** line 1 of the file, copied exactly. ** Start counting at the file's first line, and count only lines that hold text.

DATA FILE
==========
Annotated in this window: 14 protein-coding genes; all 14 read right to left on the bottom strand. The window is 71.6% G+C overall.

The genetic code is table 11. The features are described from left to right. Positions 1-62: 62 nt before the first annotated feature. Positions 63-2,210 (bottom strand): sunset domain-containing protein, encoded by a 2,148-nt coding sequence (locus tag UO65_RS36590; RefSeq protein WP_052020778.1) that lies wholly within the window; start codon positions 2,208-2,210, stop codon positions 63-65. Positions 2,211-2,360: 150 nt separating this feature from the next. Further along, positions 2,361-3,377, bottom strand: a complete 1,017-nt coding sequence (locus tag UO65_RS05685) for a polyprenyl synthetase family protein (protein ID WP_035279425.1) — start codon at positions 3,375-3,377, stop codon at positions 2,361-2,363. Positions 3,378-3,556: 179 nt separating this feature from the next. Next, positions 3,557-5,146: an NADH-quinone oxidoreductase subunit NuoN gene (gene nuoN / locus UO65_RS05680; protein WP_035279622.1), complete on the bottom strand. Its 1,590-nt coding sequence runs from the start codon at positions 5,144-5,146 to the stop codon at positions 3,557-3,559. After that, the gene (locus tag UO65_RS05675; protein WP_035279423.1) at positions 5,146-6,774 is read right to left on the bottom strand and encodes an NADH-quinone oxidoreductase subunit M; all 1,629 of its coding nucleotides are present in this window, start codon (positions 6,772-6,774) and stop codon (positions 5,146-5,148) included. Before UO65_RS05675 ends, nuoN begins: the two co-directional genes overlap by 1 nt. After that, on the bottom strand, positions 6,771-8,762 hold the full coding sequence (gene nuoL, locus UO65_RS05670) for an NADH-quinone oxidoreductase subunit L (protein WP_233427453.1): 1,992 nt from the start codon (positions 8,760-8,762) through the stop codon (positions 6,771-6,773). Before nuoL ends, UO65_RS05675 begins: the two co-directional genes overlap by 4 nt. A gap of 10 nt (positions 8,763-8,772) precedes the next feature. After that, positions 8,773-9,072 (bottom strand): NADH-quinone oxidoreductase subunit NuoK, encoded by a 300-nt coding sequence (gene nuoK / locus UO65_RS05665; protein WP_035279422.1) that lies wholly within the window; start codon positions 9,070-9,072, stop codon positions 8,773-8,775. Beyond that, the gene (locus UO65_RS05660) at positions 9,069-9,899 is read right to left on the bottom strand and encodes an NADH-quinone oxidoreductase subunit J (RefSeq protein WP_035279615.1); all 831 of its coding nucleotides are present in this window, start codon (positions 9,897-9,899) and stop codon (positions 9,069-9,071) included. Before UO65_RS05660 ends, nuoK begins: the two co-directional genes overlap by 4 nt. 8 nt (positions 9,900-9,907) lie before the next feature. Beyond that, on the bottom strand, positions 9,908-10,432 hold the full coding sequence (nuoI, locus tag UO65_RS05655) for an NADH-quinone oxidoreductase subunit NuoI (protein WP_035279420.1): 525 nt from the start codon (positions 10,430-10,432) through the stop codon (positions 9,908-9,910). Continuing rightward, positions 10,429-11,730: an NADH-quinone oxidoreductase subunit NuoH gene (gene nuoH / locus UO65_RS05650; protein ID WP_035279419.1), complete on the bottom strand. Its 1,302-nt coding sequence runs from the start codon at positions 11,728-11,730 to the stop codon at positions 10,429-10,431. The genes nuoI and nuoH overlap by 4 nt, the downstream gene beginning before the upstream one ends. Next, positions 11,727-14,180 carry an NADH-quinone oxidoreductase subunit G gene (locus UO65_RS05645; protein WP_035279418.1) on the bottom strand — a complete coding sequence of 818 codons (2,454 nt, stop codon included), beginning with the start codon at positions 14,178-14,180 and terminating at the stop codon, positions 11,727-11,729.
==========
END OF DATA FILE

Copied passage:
Annotated in this window: 14 protein-coding genes; all 14 read right to left on the bottom strand. The window is 71.6% G+C overall.